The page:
Tuesday, January 15, 2008

Web snooping to come


National Intelligence Director Mike McConnell is drawing up plans for cyberspace spying that would make the current debate on warrantless wiretaps look like a "walk in the park," according to an interview published in the New Yorker's print edition today.

Debate on the Foreign Intelligence Surveillance Act "will be a walk in the park compared to this," McConnell said. "this is going to be a goat rope on the Hill. My prediction is that we're going to screw around with this until something horrendous happens."
I just love this gambit. They did the exact thing with the PATRIOT Act: Compile a wishlist, even if said wishes aren't politically feasible at the current time. Put it on the shelf. Then wait for the opportune moment to ram it through when everyone's attention is diverted elsewhere or people are scared shitless, so resistance will be either nonexistent or minimal.

This comports so very well with "democratic" governance. Hopefully Naomi Klein doesn't see this, or she'll have another thing to add to the paperback edition of The Shock Docrtine.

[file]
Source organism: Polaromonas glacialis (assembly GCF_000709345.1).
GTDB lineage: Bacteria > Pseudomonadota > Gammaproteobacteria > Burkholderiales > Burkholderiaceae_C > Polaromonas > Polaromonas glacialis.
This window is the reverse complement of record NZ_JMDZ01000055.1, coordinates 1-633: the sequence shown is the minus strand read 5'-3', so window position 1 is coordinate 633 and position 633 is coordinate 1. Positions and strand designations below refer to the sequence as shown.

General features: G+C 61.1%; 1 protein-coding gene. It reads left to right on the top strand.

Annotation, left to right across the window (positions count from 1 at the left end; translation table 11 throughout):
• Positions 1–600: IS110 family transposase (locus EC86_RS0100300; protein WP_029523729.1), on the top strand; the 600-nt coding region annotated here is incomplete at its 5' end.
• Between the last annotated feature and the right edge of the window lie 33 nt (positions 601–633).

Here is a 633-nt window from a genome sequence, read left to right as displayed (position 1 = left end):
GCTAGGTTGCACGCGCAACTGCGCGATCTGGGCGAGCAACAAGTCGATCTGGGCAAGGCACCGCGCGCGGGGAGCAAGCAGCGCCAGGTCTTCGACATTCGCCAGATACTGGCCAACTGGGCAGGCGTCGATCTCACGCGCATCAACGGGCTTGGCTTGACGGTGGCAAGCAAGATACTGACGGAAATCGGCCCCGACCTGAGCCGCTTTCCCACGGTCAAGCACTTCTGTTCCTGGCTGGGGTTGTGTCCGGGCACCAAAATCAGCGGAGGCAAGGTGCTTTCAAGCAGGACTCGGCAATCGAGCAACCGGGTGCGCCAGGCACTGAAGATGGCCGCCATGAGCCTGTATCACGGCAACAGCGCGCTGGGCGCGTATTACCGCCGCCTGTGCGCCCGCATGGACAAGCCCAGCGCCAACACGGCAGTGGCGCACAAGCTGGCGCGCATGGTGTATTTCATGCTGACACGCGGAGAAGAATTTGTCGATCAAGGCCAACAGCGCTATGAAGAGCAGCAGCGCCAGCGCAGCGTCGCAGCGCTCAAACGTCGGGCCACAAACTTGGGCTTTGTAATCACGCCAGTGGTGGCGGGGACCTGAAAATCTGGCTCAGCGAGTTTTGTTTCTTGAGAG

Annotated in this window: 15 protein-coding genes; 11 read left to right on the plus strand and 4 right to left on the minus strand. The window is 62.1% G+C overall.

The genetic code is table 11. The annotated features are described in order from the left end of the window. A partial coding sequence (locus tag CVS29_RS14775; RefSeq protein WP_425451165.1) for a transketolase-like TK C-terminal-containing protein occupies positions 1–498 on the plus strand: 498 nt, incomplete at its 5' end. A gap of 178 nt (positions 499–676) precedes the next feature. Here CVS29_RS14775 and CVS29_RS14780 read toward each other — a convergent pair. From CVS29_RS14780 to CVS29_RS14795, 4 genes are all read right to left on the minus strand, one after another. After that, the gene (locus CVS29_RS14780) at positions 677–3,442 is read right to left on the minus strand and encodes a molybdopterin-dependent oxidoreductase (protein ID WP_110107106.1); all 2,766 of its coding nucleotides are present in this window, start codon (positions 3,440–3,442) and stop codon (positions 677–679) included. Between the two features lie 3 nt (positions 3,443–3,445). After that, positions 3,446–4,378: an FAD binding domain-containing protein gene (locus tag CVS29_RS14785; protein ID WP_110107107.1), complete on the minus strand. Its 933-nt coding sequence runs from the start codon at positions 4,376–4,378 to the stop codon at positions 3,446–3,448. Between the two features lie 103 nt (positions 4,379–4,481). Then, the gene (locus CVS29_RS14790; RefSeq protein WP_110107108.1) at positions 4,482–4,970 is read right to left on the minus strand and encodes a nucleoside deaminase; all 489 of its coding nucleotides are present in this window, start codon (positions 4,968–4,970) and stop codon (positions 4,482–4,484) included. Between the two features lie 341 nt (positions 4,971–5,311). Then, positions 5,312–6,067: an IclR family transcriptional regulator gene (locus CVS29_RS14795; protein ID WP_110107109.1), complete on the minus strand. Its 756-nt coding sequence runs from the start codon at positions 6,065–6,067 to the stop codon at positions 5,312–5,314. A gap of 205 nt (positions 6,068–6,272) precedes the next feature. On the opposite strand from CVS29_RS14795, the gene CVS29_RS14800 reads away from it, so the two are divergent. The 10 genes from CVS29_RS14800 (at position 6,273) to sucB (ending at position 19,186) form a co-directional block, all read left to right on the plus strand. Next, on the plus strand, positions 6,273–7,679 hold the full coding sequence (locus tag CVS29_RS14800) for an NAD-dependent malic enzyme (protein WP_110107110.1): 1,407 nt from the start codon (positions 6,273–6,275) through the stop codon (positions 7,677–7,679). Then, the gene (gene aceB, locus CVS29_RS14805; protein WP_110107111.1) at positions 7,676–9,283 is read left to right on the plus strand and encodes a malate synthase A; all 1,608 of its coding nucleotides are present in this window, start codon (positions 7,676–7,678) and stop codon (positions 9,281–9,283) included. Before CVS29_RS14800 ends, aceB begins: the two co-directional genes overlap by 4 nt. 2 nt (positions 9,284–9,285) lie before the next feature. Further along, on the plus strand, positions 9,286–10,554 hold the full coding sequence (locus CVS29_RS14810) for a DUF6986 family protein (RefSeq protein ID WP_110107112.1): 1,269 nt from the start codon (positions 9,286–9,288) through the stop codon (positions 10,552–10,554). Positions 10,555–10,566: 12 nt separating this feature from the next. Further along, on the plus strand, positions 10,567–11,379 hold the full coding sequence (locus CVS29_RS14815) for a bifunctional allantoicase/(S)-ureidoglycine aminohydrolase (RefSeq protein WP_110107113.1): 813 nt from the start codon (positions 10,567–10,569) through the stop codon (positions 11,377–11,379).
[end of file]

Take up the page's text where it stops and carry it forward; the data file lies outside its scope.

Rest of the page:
More cringe-worthy material:
McConnell is developing a Cyber-Security Policy, still in the draft stage, which will closely police Internet activity.

"Ed Giorgio, who is working with McConnell on the plan, said that would mean giving the government the authority to examine the content of any e-mail, file transfer or Web search," author Lawrence Wright pens.

"Google has records that could help in a cyber-investigation, he said," Wright adds. "Giorgio warned me, 'We have a saying in this business: 'Privacy and security are a zero-sum game.'"

A zero-sum game is one in which gains by one side come at the expense of the other. In other words -- McConnell's aide believes greater security can only come at privacy's expense.
Poor Ben Franklin in that grave of his. So very restless.

The New Yorker piece is available here.